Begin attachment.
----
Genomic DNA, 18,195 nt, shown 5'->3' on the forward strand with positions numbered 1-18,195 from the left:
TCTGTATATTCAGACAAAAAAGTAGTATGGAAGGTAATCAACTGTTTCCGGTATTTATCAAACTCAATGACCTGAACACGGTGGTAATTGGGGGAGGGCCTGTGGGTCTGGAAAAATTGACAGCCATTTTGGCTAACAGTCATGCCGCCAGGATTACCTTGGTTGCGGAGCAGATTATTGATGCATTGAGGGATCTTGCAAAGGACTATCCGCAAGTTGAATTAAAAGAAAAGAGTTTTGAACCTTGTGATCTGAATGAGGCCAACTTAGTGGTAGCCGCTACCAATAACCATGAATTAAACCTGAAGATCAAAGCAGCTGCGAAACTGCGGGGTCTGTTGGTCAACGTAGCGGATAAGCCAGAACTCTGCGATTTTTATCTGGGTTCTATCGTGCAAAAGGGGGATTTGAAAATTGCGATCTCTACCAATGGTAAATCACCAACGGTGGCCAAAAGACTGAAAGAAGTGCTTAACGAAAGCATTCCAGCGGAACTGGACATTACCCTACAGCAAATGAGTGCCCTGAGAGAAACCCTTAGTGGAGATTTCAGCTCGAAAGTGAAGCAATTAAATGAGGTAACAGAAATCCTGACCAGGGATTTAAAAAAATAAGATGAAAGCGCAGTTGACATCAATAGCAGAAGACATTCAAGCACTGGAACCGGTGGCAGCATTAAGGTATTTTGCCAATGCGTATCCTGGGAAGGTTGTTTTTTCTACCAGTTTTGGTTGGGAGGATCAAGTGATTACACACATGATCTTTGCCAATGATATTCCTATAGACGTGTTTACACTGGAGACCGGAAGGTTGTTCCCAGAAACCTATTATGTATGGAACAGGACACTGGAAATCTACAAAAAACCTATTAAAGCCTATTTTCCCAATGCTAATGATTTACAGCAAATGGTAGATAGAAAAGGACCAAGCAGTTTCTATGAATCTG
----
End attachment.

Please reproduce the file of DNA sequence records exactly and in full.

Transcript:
Genomic DNA, 18,195 nt, shown 5'->3' on the forward strand with positions numbered 1-18,195 from the left:
TCTGTATATTCAGACAAAAAAGTAGTATGGAAGGTAATCAACTGTTTCCGGTATTTATCAAACTCAATGACCTGAACACGGTGGTAATTGGGGGAGGGCCTGTGGGTCTGGAAAAATTGACAGCCATTTTGGCTAACAGTCATGCCGCCAGGATTACCTTGGTTGCGGAGCAGATTATTGATGCATTGAGGGATCTTGCAAAGGACTATCCGCAAGTTGAATTAAAAGAAAAGAGTTTTGAACCTTGTGATCTGAATGAGGCCAACTTAGTGGTAGCCGCTACCAATAACCATGAATTAAACCTGAAGATCAAAGCAGCTGCGAAACTGCGGGGTCTGTTGGTCAACGTAGCGGATAAGCCAGAACTCTGCGATTTTTATCTGGGTTCTATCGTGCAAAAGGGGGATTTGAAAATTGCGATCTCTACCAATGGTAAATCACCAACGGTGGCCAAAAGACTGAAAGAAGTGCTTAACGAAAGCATTCCAGCGGAACTGGACATTACCCTACAGCAAATGAGTGCCCTGAGAGAAACCCTTAGTGGAGATTTCAGCTCGAAAGTGAAGCAATTAAATGAGGTAACAGAAATCCTGACCAGGGATTTAAAAAAATAAGATGAAAGCGCAGTTGACATCAATAGCAGAAGACATTCAAGCACTGGAACCGGTGGCAGCATTAAGGTATTTTGCCAATGCGTATCCTGGGAAGGTTGTTTTTTCTACCAGTTTTGGTTGGGAGGATCAAGTGATTACACACATGATCTTTGCCAATGATATTCCTATAGACGTGTTTACACTGGAGACCGGAAGGTTGTTCCCAGAAACCTATTATGTATGGAACAGGACACTGGAAATCTACAAAAAACCTATTAAAGCCTATTTTCCCAATGCTAATGATTTACAGCAAATGGTAGATAGAAAAGGACCAAGCAGTTTCTATGAATCTG